The Springboks are tech-ing their game to the opposition
It’s the 16th of September 2017, and the whole country is in disbelief. The mood is pretty kak and investor sentiment has taken a serious knock. Yes, you’ve guessed it. The All Blacks just embarrassed the Springboks by 57 ‘how your fathers’ to 0.
Who would have believed that just around the corner from that solemn day that we would have a Rugby Championship under our belt and have booked a spot in the 2019 World Cup final? Not me!
(If you’re reading this after the 2nd of November, I hope the boys delivered!)
Well, what changed?
A lot of people might think they know the answer to this question and shout out “Duh! The coaches changed!” But the most interesting factor which breathed new life into the Springbok powerhouse was the introduction of the latest technology. So yes, the coaches had changed, but Rassie now also has the aid of technology allowing him to make far more calculated decisions towards his strategy.
Beforehand, there was a general consensus to rebrand the style of rugby played in South Africa moving from the traditional strengths of physicality and kicking to a more expansive style of rugby. The pressure came from surface-level analytics whereby there was global migration towards a more expansive style – leaving the Springboks looking as though they weren’t evolving with the demands of modern rugby. During this period, the Springboks had numerous results for the record books…against them.
The Springboks then partnered with Microsoft who have built software solutions around a few key areas. One of which is the analytics tool called Stratus Reporting Engine. This powerful software has collected 40 million data points from past games. Combine that with the tool’s cream of the crop data science component, and the Springbok technical coaches are smiling with never seen before insights.
“We use simulation software to see what upcoming matches would look like. We use that software to analyse player positions for things like identifying the weakest defender so you can get your best attacker to exploit that. After every game, every player gets to know about the stats on how they performed in a game: how many tackles they have made, how many shots they have made and how many kilometres they have run. Technology is helping us to plan better for matches.” – Rassie Erasmus
Interestingly, since the introduction of this tech in March 2019, the game plan has moved away from the expansive game and has allowed the Springboks to focus on their traditional strengths; physicality, structure and kicking, where they have a competitive advantage. With deeper insights and perfect information, they can now refine and modify this approach to pinpoint the specifics to execute on.
I agree that you can’t fully credit Microsoft as the sole reason for the Springbok resurgence – there is still coaching, player ability, analysis interpretations and team selection as factors. However, the tech has provided all members from the coaching staff to the last player named on the bench with enough information to do their specific job with far more accuracy- both in preparation and on game-day.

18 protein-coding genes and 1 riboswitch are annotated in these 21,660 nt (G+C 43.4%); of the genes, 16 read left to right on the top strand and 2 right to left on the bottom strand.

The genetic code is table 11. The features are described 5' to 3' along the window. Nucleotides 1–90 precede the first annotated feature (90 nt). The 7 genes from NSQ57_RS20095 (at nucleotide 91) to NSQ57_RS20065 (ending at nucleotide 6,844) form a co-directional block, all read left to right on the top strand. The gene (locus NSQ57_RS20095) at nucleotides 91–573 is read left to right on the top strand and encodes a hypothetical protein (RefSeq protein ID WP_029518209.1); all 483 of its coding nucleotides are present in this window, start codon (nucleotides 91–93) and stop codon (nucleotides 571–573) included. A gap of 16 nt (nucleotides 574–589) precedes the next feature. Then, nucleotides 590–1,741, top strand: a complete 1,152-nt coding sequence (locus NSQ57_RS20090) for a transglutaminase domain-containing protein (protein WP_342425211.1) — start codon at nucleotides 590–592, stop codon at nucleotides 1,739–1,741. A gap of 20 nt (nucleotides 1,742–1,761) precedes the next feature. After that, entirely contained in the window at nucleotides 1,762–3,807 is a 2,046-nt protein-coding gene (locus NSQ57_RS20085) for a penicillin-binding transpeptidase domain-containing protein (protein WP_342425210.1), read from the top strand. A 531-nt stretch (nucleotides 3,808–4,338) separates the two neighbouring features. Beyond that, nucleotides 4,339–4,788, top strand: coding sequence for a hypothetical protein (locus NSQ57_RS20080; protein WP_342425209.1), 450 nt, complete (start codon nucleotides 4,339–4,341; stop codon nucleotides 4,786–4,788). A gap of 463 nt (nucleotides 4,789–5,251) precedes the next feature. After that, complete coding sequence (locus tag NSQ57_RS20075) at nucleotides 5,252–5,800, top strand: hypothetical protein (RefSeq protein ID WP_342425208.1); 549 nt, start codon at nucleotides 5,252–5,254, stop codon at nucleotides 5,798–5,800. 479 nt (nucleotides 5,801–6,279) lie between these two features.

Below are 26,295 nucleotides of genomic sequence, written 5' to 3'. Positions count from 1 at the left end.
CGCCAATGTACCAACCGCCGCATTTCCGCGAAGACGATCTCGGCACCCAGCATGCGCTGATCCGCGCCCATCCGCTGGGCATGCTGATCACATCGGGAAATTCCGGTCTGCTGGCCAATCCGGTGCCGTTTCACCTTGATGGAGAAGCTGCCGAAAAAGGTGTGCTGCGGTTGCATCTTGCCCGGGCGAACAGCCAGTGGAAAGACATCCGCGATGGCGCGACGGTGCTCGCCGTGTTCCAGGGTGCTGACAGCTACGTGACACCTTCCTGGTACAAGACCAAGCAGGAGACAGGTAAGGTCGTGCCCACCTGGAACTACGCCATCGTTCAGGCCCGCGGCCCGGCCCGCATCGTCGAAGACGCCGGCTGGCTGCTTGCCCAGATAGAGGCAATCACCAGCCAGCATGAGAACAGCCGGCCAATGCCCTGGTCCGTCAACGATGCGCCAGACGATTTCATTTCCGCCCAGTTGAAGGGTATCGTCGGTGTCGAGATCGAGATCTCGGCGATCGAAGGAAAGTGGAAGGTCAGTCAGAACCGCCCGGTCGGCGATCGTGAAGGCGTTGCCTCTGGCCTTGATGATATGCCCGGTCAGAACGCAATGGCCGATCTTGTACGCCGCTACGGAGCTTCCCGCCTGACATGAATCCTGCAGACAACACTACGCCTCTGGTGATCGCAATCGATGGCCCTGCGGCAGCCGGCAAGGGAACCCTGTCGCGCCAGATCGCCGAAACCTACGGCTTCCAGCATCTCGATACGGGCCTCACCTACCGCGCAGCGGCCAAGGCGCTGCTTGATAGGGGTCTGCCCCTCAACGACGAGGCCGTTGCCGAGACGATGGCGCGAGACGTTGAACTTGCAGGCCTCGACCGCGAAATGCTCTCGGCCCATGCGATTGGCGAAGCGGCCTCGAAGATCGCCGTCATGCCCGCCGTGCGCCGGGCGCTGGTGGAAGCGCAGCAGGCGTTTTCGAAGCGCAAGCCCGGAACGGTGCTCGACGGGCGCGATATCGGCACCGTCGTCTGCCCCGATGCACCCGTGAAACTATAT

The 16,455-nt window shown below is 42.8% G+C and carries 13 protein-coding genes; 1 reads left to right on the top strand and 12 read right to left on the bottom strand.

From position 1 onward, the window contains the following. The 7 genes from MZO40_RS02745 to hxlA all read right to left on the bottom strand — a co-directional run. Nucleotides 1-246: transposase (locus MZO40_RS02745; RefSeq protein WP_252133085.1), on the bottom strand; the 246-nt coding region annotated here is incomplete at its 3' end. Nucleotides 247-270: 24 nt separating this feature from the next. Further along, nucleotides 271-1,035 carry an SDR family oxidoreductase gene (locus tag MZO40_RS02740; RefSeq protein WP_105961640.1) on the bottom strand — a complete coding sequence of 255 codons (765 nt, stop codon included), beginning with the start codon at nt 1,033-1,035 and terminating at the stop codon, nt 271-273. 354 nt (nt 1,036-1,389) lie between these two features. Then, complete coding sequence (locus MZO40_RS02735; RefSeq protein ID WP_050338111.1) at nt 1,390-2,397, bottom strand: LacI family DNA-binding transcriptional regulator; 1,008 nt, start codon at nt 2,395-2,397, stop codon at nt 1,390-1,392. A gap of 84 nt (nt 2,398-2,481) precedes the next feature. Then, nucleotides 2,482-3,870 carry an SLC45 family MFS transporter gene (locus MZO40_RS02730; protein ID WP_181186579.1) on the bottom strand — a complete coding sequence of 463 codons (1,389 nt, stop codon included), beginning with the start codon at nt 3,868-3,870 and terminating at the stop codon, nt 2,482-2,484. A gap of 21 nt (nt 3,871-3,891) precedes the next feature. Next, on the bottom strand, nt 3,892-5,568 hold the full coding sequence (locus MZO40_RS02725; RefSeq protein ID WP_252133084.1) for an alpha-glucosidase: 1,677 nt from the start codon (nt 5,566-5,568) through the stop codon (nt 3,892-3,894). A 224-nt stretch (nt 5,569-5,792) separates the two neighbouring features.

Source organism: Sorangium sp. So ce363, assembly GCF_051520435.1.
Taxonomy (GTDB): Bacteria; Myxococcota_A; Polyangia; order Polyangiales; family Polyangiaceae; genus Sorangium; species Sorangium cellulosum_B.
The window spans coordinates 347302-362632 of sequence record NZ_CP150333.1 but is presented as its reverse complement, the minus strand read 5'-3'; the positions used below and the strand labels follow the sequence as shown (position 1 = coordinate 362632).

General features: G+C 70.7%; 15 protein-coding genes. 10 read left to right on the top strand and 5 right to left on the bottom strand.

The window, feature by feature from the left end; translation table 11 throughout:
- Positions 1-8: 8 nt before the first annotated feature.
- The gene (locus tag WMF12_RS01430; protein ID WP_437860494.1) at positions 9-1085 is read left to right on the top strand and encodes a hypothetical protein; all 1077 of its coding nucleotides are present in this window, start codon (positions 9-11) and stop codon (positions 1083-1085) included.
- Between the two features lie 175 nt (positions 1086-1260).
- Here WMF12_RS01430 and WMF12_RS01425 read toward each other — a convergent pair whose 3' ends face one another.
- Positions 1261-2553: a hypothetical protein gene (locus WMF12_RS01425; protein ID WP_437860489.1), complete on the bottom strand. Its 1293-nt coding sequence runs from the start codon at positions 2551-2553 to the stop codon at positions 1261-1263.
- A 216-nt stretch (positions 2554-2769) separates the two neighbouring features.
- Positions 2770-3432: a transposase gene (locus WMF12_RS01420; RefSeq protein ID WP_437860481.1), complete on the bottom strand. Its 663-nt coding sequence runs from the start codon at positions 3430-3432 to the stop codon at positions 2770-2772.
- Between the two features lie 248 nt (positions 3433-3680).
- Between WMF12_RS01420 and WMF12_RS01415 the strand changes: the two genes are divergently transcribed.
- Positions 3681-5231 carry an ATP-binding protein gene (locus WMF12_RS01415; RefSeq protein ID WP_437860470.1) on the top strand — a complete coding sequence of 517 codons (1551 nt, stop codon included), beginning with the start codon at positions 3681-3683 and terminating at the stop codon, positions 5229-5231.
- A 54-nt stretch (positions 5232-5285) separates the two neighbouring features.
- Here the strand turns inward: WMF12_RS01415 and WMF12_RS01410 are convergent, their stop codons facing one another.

What the tech?!
I’m sure you’re pretty impressed right now that EVEN the Springboks have walked this journey of digital transformation. Who would of thought that you can digitally transform a sport that has been around for centuries? Well, the lesson here is that there is no industry or business which tech cannot drastically improve.
In today’s world, business is very uncertain. You can work extremely hard and reap no rewards, whilst your mate is coasting along and enjoying far too much success. But imagine if you could know that by focusing on a few aspects of your business that you would be guaranteed a certain set of results. The keys to achieving this is access to information and then using tech to focus on the things that actually count. In this way your business can benefit from tech in the same fashion which the Springboks have.
But what if you don’t understand the tech? Or even know how to begin using it? The good news is that you don’t have to if you partner with the right people.
Let’s break down the Springbok-Microsoft partnership to highlight what you need to focus on. The Springboks identified what they are strong at (and that is obviously rugby). But analytics on the other hand, although being a big part of modern professional sport, is not one of the team’s strengths, let’s be honest. So rather than trying to push through in an area that they aren’t proficient in, they joined forces with the best in the business, Microsoft, to build solutions to do their analytics for them. This allows the Springboks to use the information to focus purely on rugby while Microsoft take care of the rest, saving the Springboks time and energy on the stuff which aren’t there primary strengths.
Therefore, you need to identify what your primary strength is, then identify the factors which would make you even better at that strength should you have near perfect information. Then look for a collaborative partner whose primary strength is that specific factor you need, so not only can you focus solely at what you’re good at, but you also have an improved platform to do it.